The Near Infrared Airglow Camera (NIRAC) uses an Aerospace-patented orbital motion compensation system to take long-exposure, smear-free images at night. Motion compensation from a fast-moving, low Earth orbiting platform can be difficult, but NIRAC’s custom optical system enables imaging at a spatial resolution of 80 meters, even as the ISS travels more than 10 kilometers during the camera’s 1.5-second image exposure time.
Images are captured when no light is visible from the sun or moon by using airglow, which originates from a thin atmospheric layer near 85 kilometers in altitude, as a source of illumination. NIRAC’s Earth surface imagery covers a 160-kilometer-wide field of view every 10 seconds, producing detailed pictures of terrain features, city lights, clouds, roads, and lakes. Long exposure times enabled by its motion-compensation system further enhance NIRAC’s imaging capabilities over that of current polar-orbiting satellites.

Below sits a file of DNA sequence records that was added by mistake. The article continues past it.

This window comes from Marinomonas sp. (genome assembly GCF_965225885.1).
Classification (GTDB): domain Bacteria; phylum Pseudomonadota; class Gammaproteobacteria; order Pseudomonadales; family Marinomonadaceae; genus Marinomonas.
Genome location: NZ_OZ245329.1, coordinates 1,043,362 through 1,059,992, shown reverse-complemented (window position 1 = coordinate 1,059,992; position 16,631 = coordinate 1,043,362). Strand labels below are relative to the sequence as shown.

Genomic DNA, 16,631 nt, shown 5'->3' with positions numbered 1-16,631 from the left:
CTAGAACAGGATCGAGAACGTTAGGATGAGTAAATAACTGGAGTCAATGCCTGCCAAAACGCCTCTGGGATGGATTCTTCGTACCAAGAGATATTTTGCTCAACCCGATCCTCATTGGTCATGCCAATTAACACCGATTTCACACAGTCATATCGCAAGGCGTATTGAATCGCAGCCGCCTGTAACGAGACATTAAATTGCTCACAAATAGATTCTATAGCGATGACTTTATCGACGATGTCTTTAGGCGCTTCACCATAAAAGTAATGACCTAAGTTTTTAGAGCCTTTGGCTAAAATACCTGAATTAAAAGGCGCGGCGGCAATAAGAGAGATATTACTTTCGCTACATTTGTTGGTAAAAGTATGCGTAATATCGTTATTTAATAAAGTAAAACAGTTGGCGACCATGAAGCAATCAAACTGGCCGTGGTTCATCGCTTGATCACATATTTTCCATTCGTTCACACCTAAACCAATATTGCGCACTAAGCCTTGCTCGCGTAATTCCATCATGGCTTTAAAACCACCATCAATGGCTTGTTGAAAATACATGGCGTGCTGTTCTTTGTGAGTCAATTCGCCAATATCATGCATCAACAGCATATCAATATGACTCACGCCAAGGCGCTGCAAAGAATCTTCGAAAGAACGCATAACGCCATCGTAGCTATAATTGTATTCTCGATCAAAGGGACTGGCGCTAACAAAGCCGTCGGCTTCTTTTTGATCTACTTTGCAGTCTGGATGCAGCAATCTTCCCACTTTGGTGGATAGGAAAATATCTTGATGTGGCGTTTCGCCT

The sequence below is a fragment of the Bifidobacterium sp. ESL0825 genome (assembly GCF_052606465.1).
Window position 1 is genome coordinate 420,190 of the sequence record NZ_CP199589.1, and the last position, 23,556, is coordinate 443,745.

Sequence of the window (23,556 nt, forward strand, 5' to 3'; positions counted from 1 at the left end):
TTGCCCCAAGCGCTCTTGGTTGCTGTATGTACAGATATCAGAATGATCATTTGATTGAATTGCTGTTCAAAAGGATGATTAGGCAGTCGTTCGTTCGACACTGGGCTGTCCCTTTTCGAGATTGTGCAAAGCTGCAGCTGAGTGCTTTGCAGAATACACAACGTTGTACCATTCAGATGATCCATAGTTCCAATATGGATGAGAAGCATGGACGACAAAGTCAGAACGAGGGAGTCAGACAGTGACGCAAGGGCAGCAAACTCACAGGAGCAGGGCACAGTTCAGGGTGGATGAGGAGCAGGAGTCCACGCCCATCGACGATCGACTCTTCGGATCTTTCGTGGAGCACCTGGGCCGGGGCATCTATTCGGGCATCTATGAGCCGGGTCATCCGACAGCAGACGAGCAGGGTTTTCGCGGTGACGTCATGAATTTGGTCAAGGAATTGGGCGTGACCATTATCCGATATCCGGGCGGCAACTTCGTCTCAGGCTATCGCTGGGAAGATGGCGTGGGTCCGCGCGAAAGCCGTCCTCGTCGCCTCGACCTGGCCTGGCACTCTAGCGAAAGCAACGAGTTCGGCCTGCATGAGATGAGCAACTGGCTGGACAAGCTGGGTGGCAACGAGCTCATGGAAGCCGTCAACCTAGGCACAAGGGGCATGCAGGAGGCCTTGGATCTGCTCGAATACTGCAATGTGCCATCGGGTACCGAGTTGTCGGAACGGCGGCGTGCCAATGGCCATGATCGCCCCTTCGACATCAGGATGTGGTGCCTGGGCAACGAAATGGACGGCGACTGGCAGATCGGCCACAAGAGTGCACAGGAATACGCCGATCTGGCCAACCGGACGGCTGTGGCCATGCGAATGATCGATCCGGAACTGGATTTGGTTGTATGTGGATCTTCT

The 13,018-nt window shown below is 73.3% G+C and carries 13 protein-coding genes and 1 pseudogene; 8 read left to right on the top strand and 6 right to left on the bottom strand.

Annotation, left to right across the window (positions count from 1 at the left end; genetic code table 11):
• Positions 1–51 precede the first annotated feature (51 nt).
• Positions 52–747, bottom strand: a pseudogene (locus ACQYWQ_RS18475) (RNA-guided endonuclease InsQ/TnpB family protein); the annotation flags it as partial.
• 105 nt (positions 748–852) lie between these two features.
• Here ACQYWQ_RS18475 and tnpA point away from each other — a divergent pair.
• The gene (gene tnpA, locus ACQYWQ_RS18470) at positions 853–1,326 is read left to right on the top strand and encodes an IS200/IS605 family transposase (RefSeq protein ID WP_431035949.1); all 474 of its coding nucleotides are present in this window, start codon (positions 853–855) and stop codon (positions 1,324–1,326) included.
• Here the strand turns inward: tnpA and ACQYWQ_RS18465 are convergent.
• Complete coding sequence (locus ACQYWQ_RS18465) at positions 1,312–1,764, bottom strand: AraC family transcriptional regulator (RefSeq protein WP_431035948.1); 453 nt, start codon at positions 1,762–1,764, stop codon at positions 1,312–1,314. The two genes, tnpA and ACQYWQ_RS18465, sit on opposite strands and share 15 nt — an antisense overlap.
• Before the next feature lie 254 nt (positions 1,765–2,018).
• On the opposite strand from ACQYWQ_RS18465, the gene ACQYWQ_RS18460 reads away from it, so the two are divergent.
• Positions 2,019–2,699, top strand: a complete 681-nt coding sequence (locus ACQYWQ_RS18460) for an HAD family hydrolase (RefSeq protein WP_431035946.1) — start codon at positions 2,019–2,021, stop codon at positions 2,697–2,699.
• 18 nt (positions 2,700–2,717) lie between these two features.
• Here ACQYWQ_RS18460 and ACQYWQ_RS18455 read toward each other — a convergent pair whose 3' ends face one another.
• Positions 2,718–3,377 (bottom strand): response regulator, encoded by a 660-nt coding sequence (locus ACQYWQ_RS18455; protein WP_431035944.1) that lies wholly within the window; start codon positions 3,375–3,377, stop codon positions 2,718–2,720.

“We’re using airglow as a natural flashlight for illumination and experimenting with an infrared wavelength band that isn’t typically used for nighttime Earth imagery,” said Dr. Lynette Gelinas, one of the principal investigators for NIRAC. “We will also use NIRAC to study airglow itself, as airglow brightness varies over the course of the night and responds to changes in lower-atmospheric weather.”
NIRAC employs a state-of-the-art focal plane array, similar to the one being flown on the James Webb Space Telescope, which provides the sensitivity needed to take full advantage of the novel optical system.
“NIRAC is a pathfinder for developing new instruments and applications,” said Gelinas. She notes the camera offers “a spaceflight demonstration of a highly capable, compact, and cooled infrared camera assembly.”
Aerospace scientists are already using these images to observe weather systems at night and explore potential applications related to disaster monitoring for fires, floods, and winter storms. Observations from NIRAC are enhancing scientists’ understanding of the Earth’s atmosphere near the edge of space, including the effects of atmospheric processes on space weather. NIRAC, which launched on May 4, 2019, as part of the Department of Defense Space Test Program, also has other space-based imagery applications, including astronomy.
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